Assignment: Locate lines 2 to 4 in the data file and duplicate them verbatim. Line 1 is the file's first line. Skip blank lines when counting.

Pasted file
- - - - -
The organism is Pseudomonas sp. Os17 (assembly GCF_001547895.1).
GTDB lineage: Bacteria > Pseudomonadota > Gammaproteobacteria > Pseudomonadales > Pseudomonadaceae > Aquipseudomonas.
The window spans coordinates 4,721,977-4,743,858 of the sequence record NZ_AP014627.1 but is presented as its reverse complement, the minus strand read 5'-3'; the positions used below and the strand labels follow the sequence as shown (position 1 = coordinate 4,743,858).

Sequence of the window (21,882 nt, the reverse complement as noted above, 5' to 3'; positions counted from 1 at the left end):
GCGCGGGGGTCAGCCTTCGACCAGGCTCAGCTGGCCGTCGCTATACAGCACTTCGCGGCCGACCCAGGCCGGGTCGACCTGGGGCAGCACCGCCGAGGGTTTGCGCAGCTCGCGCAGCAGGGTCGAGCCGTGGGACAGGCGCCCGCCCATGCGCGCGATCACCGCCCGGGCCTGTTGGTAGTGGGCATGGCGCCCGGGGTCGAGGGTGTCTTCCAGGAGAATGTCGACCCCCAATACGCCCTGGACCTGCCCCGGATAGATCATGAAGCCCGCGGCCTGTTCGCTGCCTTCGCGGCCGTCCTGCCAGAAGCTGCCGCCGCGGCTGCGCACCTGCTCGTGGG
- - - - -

GTDB lineage: Bacteria > Pseudomonadota > Gammaproteobacteria > Pseudomonadales > Pseudomonadaceae > Aquipseudomonas.
The window spans coordinates 4,721,977-4,743,858 of the sequence record NZ_AP014627.1 but is presented as its reverse complement, the minus strand read 5'-3'; the positions used below and the strand labels follow the sequence as shown (position 1 = coordinate 4,743,858).

Sequence of the window (21,882 nt, the reverse complement as noted above, 5' to 3'; positions counted from 1 at the left end):